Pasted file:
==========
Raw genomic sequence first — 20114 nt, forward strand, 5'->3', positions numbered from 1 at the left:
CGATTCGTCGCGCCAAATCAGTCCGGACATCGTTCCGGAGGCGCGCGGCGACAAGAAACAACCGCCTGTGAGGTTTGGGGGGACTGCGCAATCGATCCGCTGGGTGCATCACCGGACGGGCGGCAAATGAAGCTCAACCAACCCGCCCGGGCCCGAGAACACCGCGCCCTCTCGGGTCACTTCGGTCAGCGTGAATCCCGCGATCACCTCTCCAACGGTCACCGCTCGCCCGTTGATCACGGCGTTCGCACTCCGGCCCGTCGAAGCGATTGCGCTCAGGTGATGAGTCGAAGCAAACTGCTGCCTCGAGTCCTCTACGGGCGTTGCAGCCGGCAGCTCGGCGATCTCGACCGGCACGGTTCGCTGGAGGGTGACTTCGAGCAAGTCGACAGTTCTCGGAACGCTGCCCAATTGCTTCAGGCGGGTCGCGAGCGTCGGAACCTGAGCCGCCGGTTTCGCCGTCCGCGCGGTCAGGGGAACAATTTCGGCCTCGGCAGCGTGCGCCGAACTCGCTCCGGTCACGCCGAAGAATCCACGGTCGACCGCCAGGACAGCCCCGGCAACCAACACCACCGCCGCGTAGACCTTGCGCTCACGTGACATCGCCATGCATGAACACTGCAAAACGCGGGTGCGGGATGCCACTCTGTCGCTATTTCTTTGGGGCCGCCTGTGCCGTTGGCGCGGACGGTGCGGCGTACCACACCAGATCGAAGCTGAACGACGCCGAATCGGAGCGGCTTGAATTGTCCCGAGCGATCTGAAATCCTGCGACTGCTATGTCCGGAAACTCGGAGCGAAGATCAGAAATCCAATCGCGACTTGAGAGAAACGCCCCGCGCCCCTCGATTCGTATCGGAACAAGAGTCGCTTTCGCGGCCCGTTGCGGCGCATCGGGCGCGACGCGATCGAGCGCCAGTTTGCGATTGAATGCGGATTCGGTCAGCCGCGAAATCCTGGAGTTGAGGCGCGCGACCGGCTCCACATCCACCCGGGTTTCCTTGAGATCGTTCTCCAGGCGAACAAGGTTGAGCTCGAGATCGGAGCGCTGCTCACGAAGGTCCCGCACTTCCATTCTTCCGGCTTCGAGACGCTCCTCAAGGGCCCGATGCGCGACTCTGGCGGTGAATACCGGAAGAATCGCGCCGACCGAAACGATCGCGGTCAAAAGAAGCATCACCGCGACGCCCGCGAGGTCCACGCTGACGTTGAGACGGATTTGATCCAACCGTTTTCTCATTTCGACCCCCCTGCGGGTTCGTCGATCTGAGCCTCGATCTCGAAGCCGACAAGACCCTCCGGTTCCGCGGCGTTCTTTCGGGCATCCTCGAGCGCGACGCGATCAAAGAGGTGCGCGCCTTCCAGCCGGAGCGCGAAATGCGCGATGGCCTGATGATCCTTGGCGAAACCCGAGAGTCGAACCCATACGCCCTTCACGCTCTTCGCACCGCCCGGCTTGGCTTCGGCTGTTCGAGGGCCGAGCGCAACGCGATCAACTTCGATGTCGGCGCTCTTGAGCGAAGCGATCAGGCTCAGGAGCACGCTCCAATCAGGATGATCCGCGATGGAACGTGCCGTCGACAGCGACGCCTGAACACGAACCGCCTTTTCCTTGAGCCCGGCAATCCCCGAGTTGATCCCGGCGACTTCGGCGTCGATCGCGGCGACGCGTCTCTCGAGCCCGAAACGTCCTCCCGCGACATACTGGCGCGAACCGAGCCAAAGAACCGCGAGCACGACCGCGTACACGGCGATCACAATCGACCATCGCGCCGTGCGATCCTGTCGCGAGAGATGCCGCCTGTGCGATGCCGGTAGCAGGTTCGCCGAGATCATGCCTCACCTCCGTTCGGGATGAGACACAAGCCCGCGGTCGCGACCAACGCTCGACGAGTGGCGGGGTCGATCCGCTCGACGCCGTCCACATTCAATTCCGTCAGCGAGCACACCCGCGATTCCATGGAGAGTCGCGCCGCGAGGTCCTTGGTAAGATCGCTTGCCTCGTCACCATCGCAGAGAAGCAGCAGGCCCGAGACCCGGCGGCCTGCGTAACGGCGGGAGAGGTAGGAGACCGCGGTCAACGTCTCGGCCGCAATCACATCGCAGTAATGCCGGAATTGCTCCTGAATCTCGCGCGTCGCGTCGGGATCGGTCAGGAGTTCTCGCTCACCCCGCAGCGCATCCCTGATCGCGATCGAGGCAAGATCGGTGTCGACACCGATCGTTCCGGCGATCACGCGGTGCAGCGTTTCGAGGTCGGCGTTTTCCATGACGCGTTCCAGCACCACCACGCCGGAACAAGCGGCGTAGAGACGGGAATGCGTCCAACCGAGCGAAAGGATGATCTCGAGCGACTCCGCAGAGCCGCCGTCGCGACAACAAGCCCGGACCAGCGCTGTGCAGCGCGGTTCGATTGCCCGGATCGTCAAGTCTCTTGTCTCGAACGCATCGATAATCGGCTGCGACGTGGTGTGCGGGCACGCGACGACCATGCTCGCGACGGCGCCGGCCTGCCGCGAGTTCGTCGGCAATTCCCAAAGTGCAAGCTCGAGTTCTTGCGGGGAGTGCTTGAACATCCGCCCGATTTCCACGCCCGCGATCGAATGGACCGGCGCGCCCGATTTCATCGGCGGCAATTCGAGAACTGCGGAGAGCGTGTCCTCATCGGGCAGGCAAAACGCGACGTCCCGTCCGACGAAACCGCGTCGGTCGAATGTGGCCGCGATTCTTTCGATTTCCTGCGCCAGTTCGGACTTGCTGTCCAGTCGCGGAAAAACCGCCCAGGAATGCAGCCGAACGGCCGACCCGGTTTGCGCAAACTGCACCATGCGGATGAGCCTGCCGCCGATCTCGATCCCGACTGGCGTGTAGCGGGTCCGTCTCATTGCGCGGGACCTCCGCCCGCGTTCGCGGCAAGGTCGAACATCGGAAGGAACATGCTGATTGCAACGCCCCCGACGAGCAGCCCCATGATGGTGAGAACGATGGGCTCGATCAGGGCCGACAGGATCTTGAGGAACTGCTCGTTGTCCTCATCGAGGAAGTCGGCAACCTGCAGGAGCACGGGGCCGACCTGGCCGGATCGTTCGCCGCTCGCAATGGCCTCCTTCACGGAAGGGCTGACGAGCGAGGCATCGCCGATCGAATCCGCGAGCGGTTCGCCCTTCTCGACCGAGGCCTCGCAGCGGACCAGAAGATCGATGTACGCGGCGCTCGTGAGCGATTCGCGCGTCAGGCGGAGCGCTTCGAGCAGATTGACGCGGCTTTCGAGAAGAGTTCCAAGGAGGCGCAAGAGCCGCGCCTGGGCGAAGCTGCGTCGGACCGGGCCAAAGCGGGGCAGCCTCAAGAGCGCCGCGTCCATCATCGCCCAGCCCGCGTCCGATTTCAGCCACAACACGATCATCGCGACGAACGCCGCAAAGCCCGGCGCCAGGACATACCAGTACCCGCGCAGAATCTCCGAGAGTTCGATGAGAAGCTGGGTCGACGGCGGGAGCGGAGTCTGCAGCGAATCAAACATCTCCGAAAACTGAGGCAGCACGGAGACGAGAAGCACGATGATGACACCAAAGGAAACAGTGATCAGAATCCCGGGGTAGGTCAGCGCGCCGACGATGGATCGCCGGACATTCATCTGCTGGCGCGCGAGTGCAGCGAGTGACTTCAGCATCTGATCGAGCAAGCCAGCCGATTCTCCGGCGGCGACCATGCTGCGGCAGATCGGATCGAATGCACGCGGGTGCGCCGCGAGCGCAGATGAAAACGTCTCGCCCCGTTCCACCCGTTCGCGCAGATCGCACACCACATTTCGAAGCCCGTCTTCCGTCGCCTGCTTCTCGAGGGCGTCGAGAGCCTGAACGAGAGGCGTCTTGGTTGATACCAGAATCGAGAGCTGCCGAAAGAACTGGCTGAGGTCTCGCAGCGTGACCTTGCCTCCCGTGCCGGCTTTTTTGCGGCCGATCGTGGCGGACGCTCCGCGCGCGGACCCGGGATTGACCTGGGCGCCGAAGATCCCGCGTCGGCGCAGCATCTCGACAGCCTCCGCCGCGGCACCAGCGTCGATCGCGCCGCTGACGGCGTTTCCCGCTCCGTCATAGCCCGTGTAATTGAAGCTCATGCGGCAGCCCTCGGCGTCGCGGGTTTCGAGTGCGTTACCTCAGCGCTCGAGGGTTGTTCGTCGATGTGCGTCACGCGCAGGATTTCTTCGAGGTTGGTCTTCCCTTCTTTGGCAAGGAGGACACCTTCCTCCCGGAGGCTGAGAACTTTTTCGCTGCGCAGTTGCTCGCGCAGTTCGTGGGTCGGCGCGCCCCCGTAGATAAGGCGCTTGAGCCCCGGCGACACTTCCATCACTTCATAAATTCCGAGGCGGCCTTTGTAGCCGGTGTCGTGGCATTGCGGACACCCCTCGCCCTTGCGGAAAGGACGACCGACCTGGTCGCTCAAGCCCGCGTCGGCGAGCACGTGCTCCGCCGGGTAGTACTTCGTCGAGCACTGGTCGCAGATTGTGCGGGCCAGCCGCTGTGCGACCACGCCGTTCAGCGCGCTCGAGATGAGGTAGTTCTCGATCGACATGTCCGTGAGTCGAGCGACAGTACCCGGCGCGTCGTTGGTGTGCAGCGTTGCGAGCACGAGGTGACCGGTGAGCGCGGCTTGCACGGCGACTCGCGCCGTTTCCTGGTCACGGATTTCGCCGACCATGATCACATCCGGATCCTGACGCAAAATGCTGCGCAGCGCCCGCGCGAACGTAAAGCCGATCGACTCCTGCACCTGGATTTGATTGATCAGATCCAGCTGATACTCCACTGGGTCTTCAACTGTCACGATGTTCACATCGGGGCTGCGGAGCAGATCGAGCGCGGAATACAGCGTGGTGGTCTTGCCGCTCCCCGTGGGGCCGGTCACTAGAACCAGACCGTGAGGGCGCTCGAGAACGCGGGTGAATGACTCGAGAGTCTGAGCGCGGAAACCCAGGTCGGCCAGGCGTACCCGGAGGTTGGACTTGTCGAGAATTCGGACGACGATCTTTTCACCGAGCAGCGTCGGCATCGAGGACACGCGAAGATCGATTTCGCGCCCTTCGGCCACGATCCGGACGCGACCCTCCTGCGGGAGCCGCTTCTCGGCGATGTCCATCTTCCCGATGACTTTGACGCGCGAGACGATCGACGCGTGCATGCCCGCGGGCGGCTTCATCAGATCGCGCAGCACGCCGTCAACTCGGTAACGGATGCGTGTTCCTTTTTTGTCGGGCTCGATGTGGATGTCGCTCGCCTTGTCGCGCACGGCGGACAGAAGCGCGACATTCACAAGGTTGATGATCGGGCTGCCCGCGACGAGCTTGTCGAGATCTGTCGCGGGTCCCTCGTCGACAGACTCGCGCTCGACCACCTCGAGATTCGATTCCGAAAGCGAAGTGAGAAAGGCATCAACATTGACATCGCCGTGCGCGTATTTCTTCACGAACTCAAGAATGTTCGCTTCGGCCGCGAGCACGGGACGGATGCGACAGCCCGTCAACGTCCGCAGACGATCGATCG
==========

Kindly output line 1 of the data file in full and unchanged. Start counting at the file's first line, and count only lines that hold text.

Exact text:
Raw genomic sequence first — 20114 nt, forward strand, 5'->3', positions numbered from 1 at the left: